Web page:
We are a 'lookup nation'

It sounds like a feature title that won the Best Documentary award at the Oscars but “Lookup Nation” aptly describes how we, in the real world, find information using tools that gather, aggregate and present data by scouring the digital world. You can even sort the aggregated information by more granular criteria such as relevance to your initial inquiry, utility of the supplied information and more. So did I just explain a new, innovative tool? Nope!

Welcome to early 1990s, as what I described above is basically the core competency of the now-ubiquitous search engine, offered by the likes of Google, Yahoo and Bing. Alta-Vista, Excite and Lycos, although short-lived, were early search-engine pioneers that eventually were dwarfed by Google and Yahoo in the early 2000s.

Although I can’t speak on behalf of others who, like me, may use multiple digital world tools (a computer, multiple tablets and a smartphone) throughout the day, I admit that I rarely write down the answers to my queries … even when I know I will need that information again in the future. Why? Because of the learned behavior and understanding that I can easily look up this information again on my digital world tool with the added benefit of the information being up-to-date. And this reliance on “lookup” is not unique to our culture; I'm pretty sure it is true the world over, wherever there is internet!

Which brings me to a recent conversation I had with a grade school teacher on this exact subject. She complained to me that digital world tools are ruining the educational experience of her students, as they rely too much on looking up the information instead of retaining the information. As parents, my wife and I have debated on the merits and drawbacks of how easy it is to look up information.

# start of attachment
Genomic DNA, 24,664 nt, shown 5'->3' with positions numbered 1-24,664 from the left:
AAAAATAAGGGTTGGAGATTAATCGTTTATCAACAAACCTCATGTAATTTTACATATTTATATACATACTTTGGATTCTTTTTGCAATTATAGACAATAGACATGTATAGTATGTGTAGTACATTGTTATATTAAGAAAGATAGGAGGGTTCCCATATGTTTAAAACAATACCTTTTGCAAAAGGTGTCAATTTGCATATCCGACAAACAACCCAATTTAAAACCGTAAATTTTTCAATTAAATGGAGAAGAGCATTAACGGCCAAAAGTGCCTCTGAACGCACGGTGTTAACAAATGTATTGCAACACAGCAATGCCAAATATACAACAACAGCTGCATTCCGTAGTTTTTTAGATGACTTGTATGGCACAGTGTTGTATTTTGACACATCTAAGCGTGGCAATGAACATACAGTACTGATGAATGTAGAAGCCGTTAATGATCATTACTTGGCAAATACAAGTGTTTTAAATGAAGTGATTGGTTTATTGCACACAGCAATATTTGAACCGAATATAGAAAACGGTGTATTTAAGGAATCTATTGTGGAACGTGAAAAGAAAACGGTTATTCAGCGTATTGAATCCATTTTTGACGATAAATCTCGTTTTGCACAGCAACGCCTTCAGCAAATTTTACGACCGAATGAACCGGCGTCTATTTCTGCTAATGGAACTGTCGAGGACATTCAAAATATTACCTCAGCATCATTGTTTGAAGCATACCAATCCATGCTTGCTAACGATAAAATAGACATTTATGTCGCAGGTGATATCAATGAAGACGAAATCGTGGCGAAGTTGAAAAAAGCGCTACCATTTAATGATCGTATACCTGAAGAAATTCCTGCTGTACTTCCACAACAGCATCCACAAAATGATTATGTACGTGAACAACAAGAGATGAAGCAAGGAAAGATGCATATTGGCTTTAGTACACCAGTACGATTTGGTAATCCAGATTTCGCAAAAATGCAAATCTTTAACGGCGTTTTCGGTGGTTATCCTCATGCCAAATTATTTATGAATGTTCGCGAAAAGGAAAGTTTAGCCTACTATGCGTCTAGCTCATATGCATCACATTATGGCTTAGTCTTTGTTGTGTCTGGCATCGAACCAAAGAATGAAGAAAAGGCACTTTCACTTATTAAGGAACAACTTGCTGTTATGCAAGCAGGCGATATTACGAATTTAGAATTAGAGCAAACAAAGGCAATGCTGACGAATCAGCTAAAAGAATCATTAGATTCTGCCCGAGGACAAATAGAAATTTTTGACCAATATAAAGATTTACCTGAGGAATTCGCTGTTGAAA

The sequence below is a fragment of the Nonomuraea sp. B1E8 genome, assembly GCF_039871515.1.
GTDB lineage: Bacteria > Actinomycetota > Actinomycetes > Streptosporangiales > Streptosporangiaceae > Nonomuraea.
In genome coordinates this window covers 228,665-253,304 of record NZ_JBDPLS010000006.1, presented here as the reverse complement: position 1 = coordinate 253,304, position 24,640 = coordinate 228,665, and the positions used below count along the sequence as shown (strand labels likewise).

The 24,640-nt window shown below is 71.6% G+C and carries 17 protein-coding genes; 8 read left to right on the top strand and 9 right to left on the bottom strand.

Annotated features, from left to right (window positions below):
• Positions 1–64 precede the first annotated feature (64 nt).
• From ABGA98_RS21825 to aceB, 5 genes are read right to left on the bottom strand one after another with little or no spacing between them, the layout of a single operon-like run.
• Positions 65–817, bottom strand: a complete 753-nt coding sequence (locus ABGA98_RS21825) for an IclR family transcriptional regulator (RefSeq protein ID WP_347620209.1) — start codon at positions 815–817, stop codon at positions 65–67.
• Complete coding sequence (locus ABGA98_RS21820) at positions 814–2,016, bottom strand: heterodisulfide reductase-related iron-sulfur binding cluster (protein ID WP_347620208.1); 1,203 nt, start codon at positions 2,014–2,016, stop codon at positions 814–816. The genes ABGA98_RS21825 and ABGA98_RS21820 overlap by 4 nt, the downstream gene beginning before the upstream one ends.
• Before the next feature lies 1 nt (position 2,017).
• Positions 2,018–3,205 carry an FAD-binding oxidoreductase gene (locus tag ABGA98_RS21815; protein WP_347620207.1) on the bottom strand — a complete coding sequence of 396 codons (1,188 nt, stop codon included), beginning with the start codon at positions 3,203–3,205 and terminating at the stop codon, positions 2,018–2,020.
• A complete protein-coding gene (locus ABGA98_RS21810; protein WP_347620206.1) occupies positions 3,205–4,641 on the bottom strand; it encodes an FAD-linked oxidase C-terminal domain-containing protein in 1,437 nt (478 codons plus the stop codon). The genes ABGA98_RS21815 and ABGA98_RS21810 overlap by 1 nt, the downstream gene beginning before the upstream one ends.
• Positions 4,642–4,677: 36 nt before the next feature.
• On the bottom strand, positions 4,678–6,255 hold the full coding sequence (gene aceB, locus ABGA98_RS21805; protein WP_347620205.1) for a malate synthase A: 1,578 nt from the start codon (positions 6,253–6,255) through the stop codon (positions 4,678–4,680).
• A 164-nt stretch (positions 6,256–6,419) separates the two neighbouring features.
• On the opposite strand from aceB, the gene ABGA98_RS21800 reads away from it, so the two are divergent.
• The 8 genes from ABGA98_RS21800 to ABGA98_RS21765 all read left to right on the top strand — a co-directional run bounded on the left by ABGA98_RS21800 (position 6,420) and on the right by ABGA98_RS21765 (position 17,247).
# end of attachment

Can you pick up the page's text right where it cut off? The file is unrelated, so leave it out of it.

I couldn’t answer the teacher with any certainty as to whether her concern about the poor knowledge retention she saw in many of her students had any correlation with the lookup culture that use of digital world tools has introduced. Perhaps its effects are different for each child; how teachers use digital world tools in their curriculum and how parents approach this subject all contribute to this.

Fittingly, the only thing I could add to that conversation was an offer to “Google it” to see what experts on cognitive behavior were finding and publishing on this subject. It was an interesting discussion even though I had no answers, only opinions and anecdotal stories.

Tak Sato

Technology and Organization Strategist with over 25 years of experience. Holds Bachelor of Science in Computer Information Science and Executive MBA from Cleveland State University.

As co-founder of geek with a heart with the service mark "Hand-holding You in the Digital World" and co-founder of Center for Aging in the Digital World, a nonprofit empowering seniors through technology, Tak helps people utilize appropriate technology in their personal and professional lives.

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Volume 8, Issue 21, Posted 10:02 AM, 11.01.2016